Bishops end border visit calling for urgent reunification of children

IMAGE: CNS photo/Chaz Muth

By Rhina Guidos

JUAN, Texas (CNS) — In less than 48 hours, a group of Catholic bishops saw the
faces of triumph and relief from migrants who had been recently released by
immigration authorities, but ended their two-day journey to the border with a
more “somber” experience, visiting detained migrant children living temporarily
within the walls of a converted Walmart.

a news conference after the second and last day of their visit July 2, they stressed
the “urgent” need to do something to help the migrant children.

children who are separated from their parents need to be reunited. That’s
already begun and it’s certainly not finished and there may be complications,
but it must be done and it’s urgent,” said Cardinal Daniel N. DiNardo of
Galveston-Houston, president of the U.S. Conference of Catholic Bishops.

Jose H. Gomez of Los Angeles, USCCB vice president, celebrated Mass in Spanish
with about 250 children at the facility on what once was the loading dock of
the superstore.

was, as you can imagine, very challenging to see the children by themselves,”
Archbishop Gomez said during the news conference. “Obviously, when there are
children at Mass, they are with their parents and families ‘ but it was special
to be with them and give them some hope.”

said he spoke to them about the importance of helping one another.

visit to the facility known as Casa Padre capped their brief journey to the
border communities of McAllen-Brownsville near the southern border. Casa Padre
gained notoriety earlier this year because it houses children separated from
their families, as well as unaccompanied minors in a setting with murals and
quotes of U.S. presidents, including one of President Donald Trump saying, “Sometimes
by losing a battle you find a new way to win the war.”

facility is run by Southwest Key Programs, a nonprofit that operates it under a
federal contract. Bishop Joseph C. Bambera of Scranton, Pennsylvania, along
with Auxiliary Bishop Robert J. Brennan of Rockville Centre, New York. also were
part of the delegation July 1 and 2, led by Cardinal DiNardo.

building houses about 1,200 boys ages 10-17, said Bishop Bambera, and though
the care they receive seems to be appropriate — it’s clean, they have access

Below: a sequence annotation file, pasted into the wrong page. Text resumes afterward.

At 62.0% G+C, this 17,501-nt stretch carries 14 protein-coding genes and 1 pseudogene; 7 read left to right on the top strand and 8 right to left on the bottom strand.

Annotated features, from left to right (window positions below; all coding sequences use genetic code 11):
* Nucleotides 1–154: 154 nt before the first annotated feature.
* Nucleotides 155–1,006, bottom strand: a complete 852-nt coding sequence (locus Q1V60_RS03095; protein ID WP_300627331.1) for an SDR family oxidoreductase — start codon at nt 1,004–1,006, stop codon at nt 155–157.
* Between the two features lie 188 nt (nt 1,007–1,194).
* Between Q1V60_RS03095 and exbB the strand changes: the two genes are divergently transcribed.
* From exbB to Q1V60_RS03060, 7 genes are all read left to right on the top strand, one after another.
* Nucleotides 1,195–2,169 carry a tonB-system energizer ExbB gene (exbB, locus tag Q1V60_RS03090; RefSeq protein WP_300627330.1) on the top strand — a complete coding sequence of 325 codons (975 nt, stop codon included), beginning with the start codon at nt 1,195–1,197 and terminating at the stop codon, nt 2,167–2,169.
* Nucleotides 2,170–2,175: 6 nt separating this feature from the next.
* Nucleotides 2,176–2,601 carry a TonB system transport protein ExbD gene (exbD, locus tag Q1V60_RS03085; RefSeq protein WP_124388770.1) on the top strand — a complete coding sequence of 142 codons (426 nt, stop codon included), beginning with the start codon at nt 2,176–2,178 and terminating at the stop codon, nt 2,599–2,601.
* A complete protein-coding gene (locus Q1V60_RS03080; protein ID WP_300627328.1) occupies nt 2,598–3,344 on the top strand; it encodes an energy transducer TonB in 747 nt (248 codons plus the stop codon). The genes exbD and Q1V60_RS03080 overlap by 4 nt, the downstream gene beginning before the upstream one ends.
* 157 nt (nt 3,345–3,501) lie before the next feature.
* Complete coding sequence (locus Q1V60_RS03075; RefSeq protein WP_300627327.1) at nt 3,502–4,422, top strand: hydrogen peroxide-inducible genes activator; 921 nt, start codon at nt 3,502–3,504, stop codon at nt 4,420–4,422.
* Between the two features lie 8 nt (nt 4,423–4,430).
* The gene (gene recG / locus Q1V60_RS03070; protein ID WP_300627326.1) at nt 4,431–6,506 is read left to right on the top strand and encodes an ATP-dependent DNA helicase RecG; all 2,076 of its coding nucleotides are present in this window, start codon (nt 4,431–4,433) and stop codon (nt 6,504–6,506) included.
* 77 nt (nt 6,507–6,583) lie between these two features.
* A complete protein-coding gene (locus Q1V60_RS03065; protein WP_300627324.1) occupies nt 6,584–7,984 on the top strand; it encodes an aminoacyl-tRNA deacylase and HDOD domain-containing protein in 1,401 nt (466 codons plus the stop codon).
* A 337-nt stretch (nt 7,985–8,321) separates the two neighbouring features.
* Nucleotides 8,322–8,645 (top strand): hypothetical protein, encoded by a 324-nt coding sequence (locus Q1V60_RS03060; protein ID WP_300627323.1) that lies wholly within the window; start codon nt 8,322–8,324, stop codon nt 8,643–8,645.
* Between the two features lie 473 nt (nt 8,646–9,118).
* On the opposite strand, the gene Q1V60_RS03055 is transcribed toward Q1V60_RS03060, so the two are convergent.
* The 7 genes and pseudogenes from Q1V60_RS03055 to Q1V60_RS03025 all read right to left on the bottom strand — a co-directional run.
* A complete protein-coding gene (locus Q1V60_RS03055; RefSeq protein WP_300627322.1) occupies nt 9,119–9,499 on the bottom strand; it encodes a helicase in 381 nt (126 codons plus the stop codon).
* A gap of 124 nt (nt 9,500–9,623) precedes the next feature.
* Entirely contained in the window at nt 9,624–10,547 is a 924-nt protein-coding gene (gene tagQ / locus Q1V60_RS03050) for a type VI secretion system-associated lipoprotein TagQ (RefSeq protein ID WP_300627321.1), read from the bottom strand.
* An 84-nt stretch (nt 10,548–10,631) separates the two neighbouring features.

to medical care, and schooling and recreational facilities — it was clear that
“there was a sadness” manifested by the boys, he said in a July 2 interview
with Catholic News Service.

can provide the material environment to care for a person and it’s provided
there, but that doesn’t nurture life. That takes the human interaction with the
family or a caregiver,” he said.

many of the boys held there are considered “unaccompanied minors,” some were
separated from a family member they were traveling with, said Bishop Bambera. And
when you see them, “those boys bear clearly the burden of that” separation, he

Bambera said the boys listened intently during Mass and seemed to have a
particular devotion and piety, one not seen in children that age. During Mass, “I
saw a few boys wiping tears,” he said.

Daniel E. Flores of Brownsville, head of the local Brownsville Diocese,
accompanied the delegation, which included a visit on the first day to a
humanitarian center operated by Catholic Charities. He said there’s a need to
address the “push factors” driving immigration from Central America, a place
where migrants are fleeing a variety of social ills, including violence and
economic instability.

U.S. border bishops have frequent communication with their counterparts in
Mexico and Central America on variety of topics, he said during the news
conference, but the problems driving immigration to the U.S. are complex.

said he has spoken with parents in Central America about the danger of the
journey but recalled a conversation with mothers in places such as Honduras and
Guatemala who have told him: “My son will be killed here, they will shoot him
and he’s 16. What am I supposed to do?”

are extremely complex and difficult situations,” he said. “This is a
hemispheric problem, not just a problem on the border here.”

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